Tuesday, April 5, 2011

New Jersey Jewish News article about the Trenton Jewish Project now on-line

There is an article in the latest issue of the New Jersey Jewish News about the Trenton Jewish Project.


Matt Schuman was the reporter who wrote the article and he did a nice job.   I'd like to clear up a couple of things that the article mentions.   Most of the quotes attributed to me about "Waldman's Barbershop", Benny Hoch's (sic) and about Kohn's Bakery should actually be attributed to the people who I interviewed for the video that I am working on.   They were Mark Litowitz, Sylvia Schultz, Herm Finkle and Professor Michael Aaron Rockland.  The story about Kohn's is in the archives, but it is a story that is part of Professor Rockland's book.

I am not a Trenton native and would be considered by many a "greenhorn", moving here in 1996.  I have no first-hand knowledge of what Jewish Trenton was like in its hey-day.  I've been fascinated by the stories that have been told to me through the years and by the treasure trove of information that Ozzie and others in the community have saved.  My "immersion" in the archives is not really an immersion.  I've been to the archives three times.  I feel like I've dipped my toe into a pool of knowledge that would drown me if I allowed it.  I make no claims of being a Trentonian and all I know is what people have told me.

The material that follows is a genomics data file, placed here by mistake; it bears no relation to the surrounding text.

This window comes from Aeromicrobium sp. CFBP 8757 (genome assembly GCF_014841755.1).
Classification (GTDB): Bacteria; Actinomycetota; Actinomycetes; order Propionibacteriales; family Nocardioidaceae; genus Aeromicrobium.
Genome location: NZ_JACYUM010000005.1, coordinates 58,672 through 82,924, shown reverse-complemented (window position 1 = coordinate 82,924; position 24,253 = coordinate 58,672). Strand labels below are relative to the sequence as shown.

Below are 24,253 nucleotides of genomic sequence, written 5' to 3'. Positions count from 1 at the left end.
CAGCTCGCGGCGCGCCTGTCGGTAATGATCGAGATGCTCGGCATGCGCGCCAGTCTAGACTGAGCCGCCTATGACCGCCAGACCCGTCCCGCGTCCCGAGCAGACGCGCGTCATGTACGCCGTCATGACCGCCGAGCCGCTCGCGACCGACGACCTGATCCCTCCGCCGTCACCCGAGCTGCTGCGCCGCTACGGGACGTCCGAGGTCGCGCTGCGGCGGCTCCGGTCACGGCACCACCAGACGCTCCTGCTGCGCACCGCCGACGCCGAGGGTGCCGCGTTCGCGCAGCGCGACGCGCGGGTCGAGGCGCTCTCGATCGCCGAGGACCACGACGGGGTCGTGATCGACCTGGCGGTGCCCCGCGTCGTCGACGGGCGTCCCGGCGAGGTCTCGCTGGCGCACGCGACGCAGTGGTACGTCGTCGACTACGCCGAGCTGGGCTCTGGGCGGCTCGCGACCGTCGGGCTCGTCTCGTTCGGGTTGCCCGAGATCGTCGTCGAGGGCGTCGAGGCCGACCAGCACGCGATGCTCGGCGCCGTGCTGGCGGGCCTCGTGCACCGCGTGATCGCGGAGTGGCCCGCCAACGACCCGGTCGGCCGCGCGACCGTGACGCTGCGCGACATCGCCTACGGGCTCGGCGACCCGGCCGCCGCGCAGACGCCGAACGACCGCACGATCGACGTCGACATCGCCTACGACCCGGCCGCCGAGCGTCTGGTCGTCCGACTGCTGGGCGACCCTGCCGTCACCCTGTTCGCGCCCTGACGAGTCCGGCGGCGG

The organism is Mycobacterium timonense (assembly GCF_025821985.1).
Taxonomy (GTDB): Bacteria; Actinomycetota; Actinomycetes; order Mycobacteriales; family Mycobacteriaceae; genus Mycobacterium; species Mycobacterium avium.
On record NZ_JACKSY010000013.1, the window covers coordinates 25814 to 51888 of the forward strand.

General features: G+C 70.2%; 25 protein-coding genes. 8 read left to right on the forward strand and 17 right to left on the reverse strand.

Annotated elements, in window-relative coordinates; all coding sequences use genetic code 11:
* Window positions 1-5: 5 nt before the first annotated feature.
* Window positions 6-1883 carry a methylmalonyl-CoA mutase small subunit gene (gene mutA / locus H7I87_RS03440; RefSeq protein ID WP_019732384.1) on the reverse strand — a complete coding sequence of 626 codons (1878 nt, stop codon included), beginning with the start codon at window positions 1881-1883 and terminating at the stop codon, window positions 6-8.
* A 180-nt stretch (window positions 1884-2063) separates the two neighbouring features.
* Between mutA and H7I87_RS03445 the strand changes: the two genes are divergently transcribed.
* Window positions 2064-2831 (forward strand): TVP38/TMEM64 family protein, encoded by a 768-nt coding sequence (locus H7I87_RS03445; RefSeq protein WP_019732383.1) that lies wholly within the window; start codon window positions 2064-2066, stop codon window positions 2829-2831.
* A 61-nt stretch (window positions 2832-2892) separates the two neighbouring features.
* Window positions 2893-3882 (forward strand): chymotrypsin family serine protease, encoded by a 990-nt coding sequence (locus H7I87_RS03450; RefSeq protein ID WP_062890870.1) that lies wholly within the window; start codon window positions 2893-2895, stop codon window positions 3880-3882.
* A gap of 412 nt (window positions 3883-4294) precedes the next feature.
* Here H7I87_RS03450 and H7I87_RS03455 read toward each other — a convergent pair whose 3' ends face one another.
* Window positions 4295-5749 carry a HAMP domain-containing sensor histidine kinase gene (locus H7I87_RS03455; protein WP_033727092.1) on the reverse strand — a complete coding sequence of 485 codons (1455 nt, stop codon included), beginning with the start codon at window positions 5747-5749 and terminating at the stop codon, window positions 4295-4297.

Here is a link to the first 7 minutes of video that I have edited.


This is a work in progress and I am looking for other stories about Jewish Trenton to include.  I am also looking for any pictures that might exist of the Waldmans and Benny Hock's.  I do hope to have other events at synagogues and temples in the area to amass more stories and pictures and spread the word that these pictures exist.

I look at myself as a catalyst more than anything.  Jewish Trenton was a vibrant community.  The only way to preserve the memories of what existed downtown is to capture those stories and save them, because anyone walking downtown today would never know that there was ever such a place.  The response so far indicates that there are a number of people who would like to work to make sure that the history is preserved.

Thanks to all of those who have sent e-mails.   Please click on the "follow" button on the right side of the page and let friends and relatives know what we are doing.



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